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Too expensive to pump

Written By: - Date published: 10:30 am, November 16th, 2010 - 49 comments
Categories: Economy - Tags:

The International Energy Agency’s annual World Energy Outlook forecasts that by 2035 oil will cost $200 a barrel in today’s dollars. That’s not $200 during a price spike, that’s $200 as the new normal. The world entered recession when the price went over $100 in a spike during 2008. A permanent price of $200 a barrel is simply unaffordable.

What that price is telling us is that there is not enough oil to go around. But the experts are saying that the IEA is being far too optimistic in its outlook.

The big problem is that to arrive at ‘only’ $200 a barrel the IEA had to assume some remarkable things, the most remarkable of which was that in the next 24 years we will find and develop new oil fields with a production capacity equivalent to twice what Saudi Arabia currently produces. Iraq is predicted to more than double its output and Saudi Arabia to increase its by 50% – this despite the fact that oil producers failed to lift their production in reaction to the last great oil spike. Global oil output has been stagnant since 2004 but is meant to rise about 20% in the next 24 years (btw, the prediction for future output has fallen with each annual revision by the IEA this century).

So, $200 a barrel is very optimistic and higher total oil supply. Ludicrously optimistic, in fact.

The reality will be that the world economy will simply not be able to pay such a high price. Instead, there will have to be a long series of recessions to get oil demand down low enough that the price can drop to an affordable level. And in a world where the marginal barrel will be coming from lignite to liquids or deep drilling under the Arctic, even that ‘low-enough’ price will be eye-watering.

In the end, a lot of oil will remain in the ground because it is simply too expensive to extract.

49 comments on “Too expensive to pump ”

  1. Lanthanide 1

    Checked out theoildrum.com the other day and they had the first summary of the IEA’s annual report.

    The biggest sore thumb in the lot was the graph where they showed conventional oil output completely flat up until 2035. That means new production is exactly equal to declines in existing fields. Lets stress this: *exactly equal*. How often does that sort of thing ever happen in real life?

    The conclusion is that the graph has been drawn to fit expectations of an everlasting oil bounty, and not to reflect the actual data.

    • Bored 1.1

      Lan, I mentioned what you pointed out on the graph below, you are right, its a crock from a pile of propagandists.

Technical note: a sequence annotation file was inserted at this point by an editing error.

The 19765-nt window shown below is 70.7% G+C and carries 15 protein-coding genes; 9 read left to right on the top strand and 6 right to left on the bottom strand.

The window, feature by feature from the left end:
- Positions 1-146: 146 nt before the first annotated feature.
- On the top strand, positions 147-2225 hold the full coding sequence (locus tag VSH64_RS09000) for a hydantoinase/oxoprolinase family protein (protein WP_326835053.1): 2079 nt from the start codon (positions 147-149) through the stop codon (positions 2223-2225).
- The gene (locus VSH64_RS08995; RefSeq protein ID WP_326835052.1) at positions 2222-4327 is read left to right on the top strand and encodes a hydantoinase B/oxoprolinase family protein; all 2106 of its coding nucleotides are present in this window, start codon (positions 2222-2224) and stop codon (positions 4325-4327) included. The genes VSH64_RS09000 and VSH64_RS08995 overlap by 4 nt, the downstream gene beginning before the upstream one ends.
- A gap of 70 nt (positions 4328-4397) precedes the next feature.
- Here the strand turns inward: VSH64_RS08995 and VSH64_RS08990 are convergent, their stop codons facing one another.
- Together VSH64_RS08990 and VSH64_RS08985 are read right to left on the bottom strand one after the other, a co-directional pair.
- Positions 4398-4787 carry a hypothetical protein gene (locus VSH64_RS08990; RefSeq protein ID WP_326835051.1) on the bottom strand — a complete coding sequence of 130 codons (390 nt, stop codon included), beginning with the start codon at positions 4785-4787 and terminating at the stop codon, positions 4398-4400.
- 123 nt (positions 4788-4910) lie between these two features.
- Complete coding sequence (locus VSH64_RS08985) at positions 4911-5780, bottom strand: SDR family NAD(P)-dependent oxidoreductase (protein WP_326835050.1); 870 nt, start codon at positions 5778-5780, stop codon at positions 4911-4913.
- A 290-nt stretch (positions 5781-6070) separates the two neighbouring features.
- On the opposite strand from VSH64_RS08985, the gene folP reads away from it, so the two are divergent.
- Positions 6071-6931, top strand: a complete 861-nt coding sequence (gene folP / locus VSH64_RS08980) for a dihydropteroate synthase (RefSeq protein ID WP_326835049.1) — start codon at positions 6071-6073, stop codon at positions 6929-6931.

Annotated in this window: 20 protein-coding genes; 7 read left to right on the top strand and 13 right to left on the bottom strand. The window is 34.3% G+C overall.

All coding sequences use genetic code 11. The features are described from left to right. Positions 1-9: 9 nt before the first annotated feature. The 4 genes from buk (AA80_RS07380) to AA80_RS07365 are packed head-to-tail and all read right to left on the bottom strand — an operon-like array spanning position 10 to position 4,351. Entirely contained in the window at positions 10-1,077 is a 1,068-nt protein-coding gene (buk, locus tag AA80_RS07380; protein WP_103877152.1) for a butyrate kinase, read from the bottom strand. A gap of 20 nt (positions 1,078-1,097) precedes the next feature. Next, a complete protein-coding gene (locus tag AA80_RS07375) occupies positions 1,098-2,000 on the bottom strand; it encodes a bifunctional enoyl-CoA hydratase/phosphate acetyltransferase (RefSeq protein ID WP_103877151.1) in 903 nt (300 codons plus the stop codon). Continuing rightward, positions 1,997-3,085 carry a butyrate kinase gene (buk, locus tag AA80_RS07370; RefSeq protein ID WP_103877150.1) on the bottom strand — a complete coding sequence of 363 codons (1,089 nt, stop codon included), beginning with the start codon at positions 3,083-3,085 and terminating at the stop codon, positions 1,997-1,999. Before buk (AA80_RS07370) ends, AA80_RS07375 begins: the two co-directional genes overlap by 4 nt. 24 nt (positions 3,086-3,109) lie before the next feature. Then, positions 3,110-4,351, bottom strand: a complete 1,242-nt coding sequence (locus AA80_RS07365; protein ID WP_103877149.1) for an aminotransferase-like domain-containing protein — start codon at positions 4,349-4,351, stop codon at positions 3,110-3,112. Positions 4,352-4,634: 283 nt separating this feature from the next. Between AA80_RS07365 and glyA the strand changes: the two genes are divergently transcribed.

2. Colonial Viper 2

    Actually there will be no new normal oil price IMO. Oil is going to experience massive cost variability over the next few years and that (in addition to its absolute price) is going to be what drives people away from it.

    There is a good chance that oil will touch US$200/barrel in the next two or three years; the fact it is holding near $90 in the middle of a deep global recession is amazing.

    • Bored 2.1

      The price of oil will yoyo big time. It is likely to crash as affordability (i.e the money to buy it) dries up, then to go ballistic as demand coinciding with underinvestment (from prior price crash) kicks in. Expect the peaks in real price (i.e inflation / deflation adjusted) to be very much higher than the $200 in 2010 scenario, many multiples more, and very much sooner (in 2035 there wont be much left).

    • Greg 2.2

      Oil is NZ’s single biggest import – around 14 percent of the total last year, from memory. And that was at an average $65 per barrel. When it’s $200 — well, you do the maths. But the problem is, half of our oil is used off-road: on farms and in the air. We’ll still need it.

      We could insulate ourselves from crazy prices, and live up to our green image too, if we had a government that could lead. Check out Kevin Cudby’s plan for growing it ourselves: http://fromsmoketomirrors.com/

  3. Bored 3

    Marty, you are so right that these people are ludicrously optimistic. Reports from people like the IEA are part of the problem, what this is all about is “denial”.

    The interesting graph for me was the one that showed “to be discovered / to be developed” oil fields taking up the whole slack of supply where existing fields drop off, in a flat line scenario. based entirely I would suggest on wishful thinking, and designed so as not to “scare the horses”.

    A more constructive approach would be a recognition of and a plan for the future. Whilst the mainstream is failing to make alternative provision I have, as have many more who are looked upon as pariahs and Cassandras.

    • Lanthanide 3.1

      IEA is funded by Opec, and principally the US. Don’t think much more than that needs to be said.

      Also, see my comment #1 above.

    • insider 3.2

      My limited understanding of their method is that they look at a highly developed key existing oil province like the US and its production history and they apply that to newer provinces. The assumption is that other producers will follow a similar path and get similar results.

  4. Bored 4

    On the subject of alternative plans there are a few really good sites for Standardistas to find out how to help themselves as opposed to awaiting for the powers who be to lead us into the “promised land”” of a “perpetually sunny energy rich upland”.